August 7, 2007 Through the years, Alcoa aluminum has been used in everything from airplanes to food packaging to Ferraris, but recently the metal was again cast into one of the first items it had originally been used for over 100 years ago – a teapot. New York-based industrial designer Joey Roth’s unique Sorapot design chose to use Alcoa aluminum for the Sorapot because of its advantages over other materials. Aluminum's light weight and better flow rate provided Roth with the freedom to design exactly the shapes he had in mind, plus the ability of the metal to transfer heat without allowing the water to get too hot for delicate tea leaves is also an advantage.
The teakettle was one of the first products made with Alcoa aluminum in 1895, when Arthur Vining Davis created the piece of cookware to display a new use for aluminum. When the owner or Alcoa aluminum showed the teapot to the Griswold Company of Erie, they were so impressed that an order was placed for 2,000 kettles. Despite Davis’s attempts to explain that he only wanted to sell Griswold the aluminum, Alcoa was forced to enter the fabricating business to prove there was a market for the metal.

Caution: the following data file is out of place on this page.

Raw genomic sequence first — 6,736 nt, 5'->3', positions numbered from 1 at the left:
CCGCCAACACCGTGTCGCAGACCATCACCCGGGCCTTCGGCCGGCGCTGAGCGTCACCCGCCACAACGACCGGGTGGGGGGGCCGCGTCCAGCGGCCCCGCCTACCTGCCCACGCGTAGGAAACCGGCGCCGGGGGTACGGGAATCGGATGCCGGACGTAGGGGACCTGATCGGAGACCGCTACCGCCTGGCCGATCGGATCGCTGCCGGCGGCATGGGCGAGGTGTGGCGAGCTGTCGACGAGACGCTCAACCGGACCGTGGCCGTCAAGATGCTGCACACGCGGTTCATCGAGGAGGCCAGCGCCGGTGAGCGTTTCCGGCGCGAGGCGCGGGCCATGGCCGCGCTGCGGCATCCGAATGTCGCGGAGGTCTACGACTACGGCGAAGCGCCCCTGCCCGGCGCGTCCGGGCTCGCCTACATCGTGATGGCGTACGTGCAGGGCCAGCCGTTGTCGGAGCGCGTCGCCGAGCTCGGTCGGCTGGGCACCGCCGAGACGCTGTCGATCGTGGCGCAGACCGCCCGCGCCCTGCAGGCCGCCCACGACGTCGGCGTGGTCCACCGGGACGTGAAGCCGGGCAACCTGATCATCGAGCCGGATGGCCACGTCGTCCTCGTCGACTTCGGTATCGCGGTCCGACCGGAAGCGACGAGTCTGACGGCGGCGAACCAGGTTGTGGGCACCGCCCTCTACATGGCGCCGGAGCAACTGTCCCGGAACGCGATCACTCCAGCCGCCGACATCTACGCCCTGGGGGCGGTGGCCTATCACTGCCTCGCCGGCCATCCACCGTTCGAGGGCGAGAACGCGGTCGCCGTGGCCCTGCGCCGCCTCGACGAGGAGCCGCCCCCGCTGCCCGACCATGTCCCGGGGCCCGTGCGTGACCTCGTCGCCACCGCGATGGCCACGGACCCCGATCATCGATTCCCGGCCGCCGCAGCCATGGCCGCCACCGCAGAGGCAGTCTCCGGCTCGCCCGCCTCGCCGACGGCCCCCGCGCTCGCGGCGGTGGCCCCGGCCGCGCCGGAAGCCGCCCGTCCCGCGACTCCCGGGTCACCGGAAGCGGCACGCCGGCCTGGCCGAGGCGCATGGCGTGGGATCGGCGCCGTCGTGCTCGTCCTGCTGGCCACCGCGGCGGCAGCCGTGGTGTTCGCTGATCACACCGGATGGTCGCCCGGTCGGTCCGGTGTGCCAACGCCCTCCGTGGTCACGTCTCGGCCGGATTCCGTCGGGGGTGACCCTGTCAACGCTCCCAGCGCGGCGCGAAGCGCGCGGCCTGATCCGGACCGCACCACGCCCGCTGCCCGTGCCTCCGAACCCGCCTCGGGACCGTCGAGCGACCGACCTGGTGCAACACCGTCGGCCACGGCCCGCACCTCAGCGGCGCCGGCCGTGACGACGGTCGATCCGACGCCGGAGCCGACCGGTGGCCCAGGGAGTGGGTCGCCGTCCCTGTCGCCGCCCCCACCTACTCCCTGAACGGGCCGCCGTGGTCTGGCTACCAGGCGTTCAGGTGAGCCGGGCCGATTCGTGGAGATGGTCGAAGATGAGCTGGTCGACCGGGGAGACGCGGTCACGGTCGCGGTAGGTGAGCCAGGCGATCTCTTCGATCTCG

NEW ATLAS NEEDS YOUR SUPPORT
Upgrade to a Plus subscription today, and read the site without ads.
It's just US$19 a year.UPGRADE NOW
While Alcoa’s original aluminum teapots can now only be found in museums and antique collections, Roth’s new design will be available through his website, beginning in September 2007.View gallery - 2 images